The Roman Empire was a nice package of countries and peoples. But what happened if you didn’t want to become part of it?
The native Spaniards of a little town called Numantia decided that they were damned if they would be bullied by Rome.
They were not damned, as it turned out, but they were annihilated. Rome itself admired them for generations.
Numancia, a painting by Alejo Vera. The Numantinos kill themselves rather than surrender to Rome. (public domain photo)
A Visit to the Old Town
Now from the top of a pretty hill the guide (also pretty) tells you to look one mile out.
The ruins of Numantia today (public domain photo by Txo)
“See that red marker?” she says. “That was where one of General Scipio’s camps were, with its tower.” Then she points a little to the left. “And that post marks Camp Two. If you look around you will see the other five.
“The camps were connected with a wall twelve feet high and a ditch ten feet deep. There were watchtowers every fifteen or twenty meters and something like 50,000 soldiers. Numancia was completely surrounded.”
Your imagination builds the wall up again and appreciates the neatness of it all. Then you remember where you are standing and that you are now a Numantino, and some of the old scare creeps in. You don’t stand a chance.
They must have told you that General Scipio, who commanded the army out there, didn’t horse around. He was the general who had wiped Carthage off the map. When he was done with it, the great city was just a charred, bumpy field. His plan for the subjection of your little burg was to reduce her by starvation. He wouldn’t even give you the chance to fight and die a warrior’s glorious death.
Some Brave Soldiers Broke out
There was a weak point in Scipio’s wall where it had to jump over the stream at the foot of the hill. He had tried to block the stream but a commando of brave Numantinos slipped under the wall undetected one foggy night and ran to the Celtiberian towns around to ask for help. They were able to collect a band of patriots and prepared to attack the Romans from the rear and break the siege. But some old Celtiberians who were afraid of what would happen to their people if Rome wasn’t defeated, warned the Romans. What was Scipio’s punishment for the hundred brave Celtiberian youths who had promised to take part in the action?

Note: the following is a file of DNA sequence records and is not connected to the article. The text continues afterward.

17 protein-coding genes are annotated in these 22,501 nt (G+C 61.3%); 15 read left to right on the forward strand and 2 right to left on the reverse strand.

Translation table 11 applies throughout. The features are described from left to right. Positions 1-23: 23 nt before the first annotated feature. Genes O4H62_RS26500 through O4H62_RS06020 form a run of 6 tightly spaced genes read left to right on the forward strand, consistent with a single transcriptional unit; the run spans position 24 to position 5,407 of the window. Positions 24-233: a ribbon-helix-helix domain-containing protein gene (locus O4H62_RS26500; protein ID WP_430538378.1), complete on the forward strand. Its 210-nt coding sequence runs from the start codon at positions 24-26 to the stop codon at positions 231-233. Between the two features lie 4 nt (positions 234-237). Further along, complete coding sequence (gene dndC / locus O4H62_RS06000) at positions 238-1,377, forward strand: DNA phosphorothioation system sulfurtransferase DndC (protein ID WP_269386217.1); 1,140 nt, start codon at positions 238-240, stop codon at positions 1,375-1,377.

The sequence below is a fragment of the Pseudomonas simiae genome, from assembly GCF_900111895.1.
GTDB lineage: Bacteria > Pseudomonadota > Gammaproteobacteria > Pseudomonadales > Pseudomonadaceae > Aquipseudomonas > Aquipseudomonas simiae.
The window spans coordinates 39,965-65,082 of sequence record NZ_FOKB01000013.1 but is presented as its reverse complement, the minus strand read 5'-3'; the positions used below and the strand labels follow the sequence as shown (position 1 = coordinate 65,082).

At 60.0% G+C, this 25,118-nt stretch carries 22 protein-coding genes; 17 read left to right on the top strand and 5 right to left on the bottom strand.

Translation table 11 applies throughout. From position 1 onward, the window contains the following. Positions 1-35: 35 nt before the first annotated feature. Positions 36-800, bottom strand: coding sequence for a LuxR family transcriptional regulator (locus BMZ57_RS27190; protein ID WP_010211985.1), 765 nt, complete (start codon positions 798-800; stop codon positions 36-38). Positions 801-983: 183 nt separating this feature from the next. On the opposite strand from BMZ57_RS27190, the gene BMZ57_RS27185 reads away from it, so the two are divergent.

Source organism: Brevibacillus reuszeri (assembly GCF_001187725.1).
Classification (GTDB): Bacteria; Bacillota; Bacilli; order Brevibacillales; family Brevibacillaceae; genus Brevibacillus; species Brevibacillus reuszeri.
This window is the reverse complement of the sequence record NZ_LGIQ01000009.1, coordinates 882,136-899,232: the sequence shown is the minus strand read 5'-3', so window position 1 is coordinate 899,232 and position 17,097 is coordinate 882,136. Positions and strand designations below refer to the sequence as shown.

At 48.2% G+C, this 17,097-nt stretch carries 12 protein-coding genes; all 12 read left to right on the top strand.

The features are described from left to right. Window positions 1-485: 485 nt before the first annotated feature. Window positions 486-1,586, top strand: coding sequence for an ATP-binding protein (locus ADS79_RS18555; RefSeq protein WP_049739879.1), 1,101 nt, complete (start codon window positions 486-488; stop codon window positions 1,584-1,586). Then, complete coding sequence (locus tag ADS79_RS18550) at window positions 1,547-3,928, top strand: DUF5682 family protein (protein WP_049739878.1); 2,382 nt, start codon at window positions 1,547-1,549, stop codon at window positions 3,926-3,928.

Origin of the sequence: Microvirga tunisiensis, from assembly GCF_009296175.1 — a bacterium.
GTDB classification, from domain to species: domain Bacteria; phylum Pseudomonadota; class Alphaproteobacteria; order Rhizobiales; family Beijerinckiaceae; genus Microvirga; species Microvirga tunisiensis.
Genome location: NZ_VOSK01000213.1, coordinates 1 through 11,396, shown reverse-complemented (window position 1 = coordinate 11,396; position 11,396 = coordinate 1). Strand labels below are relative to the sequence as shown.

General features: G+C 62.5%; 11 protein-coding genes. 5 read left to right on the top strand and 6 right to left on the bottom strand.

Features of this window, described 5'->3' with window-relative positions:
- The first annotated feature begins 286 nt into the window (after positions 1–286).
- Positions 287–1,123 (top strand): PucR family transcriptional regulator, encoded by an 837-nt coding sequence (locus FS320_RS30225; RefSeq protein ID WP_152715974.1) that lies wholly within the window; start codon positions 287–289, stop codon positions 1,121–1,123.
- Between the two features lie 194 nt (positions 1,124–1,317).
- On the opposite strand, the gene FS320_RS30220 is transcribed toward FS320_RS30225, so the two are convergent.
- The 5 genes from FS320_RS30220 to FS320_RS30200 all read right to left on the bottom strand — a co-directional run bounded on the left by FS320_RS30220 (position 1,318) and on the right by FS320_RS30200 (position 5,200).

“Cut their hands off” was his order.
Miguel de Cervantes himself wrote a play about the heroic Numantinos. The legend was that they refused to surrender and that after first eating wood and leather, they ate their own dead. The few that were left when the Roman soldiers stormed into the town killed themselves. Skeptical historians think they were simply made slaves—the usual fate of defeated warriors.
Of course Scipio saved the most presentable of them to take back to Rome for his triumph parade.
Needless to say, he razed the town. (See my comment below with the Polybius quote on the usual Roman treatment of conquered towns.)
What do you see today?
Numancia is just outside the city of Soria.
The modern province of Soria, Spain. The ruins of Numantia are just five kilometers from the city of Soria (map from file)
Archaeologists have brilliantly restored some of the old town and its walls and houses. There you can learn better than in any book or museum about those old times.
A modern reconstruction of the city wall (Creative Commons Attribution 3.0 Unported license photo by Multitud)
This is a postage stamp commemorating the Numantinos’ stubborn defiance of Rome.
(photo from file)
Read more about Numantia here.